Poets theater is a genre of porous borders, one that emerges about the same time, and involving many of the same artists, as performance art, performance poetry (“spoken word”), conceptual and “intermedia” art. But poets have long been playwrights, either primarily (Sophocles, Shakespeare) or as a platform for postmodern literary experimentation (the operas and page plays of Gertrude Stein, for example). If poetry can most specifically be called, in the words of David Antin, “the language art,” the collusion of linguistic media and dance, performance, music, and the visual/plastic arts might also fall under the purview of poetics as a theater of experiment that may or may not have to do with the genre “drama” as it is traditionally and persistently defined (think of Simone Forti’s collaborations with Charlemagne Palestine or Jackson Mac Low, or Adam Pendleton’s “Black Dada” performances generated in tandem to his privately circulating anthology and publicly exhibited paintings of the same name). Although recognized by two anthologies—Sarah Bay-Cheng and Barbara Cole’s Poets at Play and Kevin Killian and David Brazil’s Kenning Anthology of Poets Theater—it wasn’t since Michael Benedikt’s Theatre Experiment in 1967 that the wider scope of pertinent work to fall under this rubric was fully acknowledged. If poets theater is a form of sociability, page play, agitprop, or post-dramatic theatre, fully distinct disciplinary boundaries have internally divided it as a field, and dispersed our knowledge and the influence of its practitioners.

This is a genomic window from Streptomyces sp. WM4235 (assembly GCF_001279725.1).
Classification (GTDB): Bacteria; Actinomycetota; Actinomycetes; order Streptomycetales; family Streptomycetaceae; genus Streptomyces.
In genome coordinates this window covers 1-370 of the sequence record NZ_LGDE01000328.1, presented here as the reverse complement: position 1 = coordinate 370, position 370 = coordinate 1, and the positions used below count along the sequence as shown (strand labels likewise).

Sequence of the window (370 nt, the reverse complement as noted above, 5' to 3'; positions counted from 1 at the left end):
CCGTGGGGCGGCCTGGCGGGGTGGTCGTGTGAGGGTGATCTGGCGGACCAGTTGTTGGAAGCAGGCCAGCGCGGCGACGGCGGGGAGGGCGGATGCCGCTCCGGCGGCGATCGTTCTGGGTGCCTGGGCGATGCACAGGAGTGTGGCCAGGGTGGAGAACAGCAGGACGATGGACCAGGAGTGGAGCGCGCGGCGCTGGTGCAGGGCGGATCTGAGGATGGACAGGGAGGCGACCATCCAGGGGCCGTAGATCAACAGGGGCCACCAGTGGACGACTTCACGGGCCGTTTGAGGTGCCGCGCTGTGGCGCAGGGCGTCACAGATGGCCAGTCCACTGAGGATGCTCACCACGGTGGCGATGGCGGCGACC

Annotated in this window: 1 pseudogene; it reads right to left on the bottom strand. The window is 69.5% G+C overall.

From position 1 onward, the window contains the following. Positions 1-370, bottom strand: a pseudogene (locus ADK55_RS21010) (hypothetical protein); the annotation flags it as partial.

The Second Annual Festival of Poets Theater aims to remedy this with performances, screenings and readings over four nights, plus an afternoon of talks on the genre and salient examples of it. The first iteration of the festival, in late 2015, featured the work of three generations of writers and artists, including screenings of work by Eleanor Antin and the infamous production of Kathy Acker’s Birth of the Poet in 1985. Avery Young reset Amiri Baraka’s 1968 play “Home on the Range” in reference to #Blacklivesmatter. Heidi Bean, John Beer, and Carla Harryman gave talks on poets theater. And Patrick Durgin explored contemporary debates in performance reenactment while paying homage to Scott Burton and Judith Malina. Others worked with reference to Isadora Duncan and Seneca. The festival’s offerings ranged from Neo-Benshi (film-talking), performative lecture, and experimental re-enactment of a “talk poem” disrupted by hecklers. We aim to maintain the scope of the festival while pushing against axiomatic discernments between text and context, circumstance and production, and obviously those between genre and praxis. Throughout, the fest asks: How does Poets Theater integrate the usually solitary research practice of the poet into the ecstatically open site of the theater? How does performance “do” poetry, and how does it replicate poetry’s gestural openness? And what are the outer reaches of these theatrical gestures; how does Poets Theater fold into dance, painting, sculpture, music, and even back into poetry?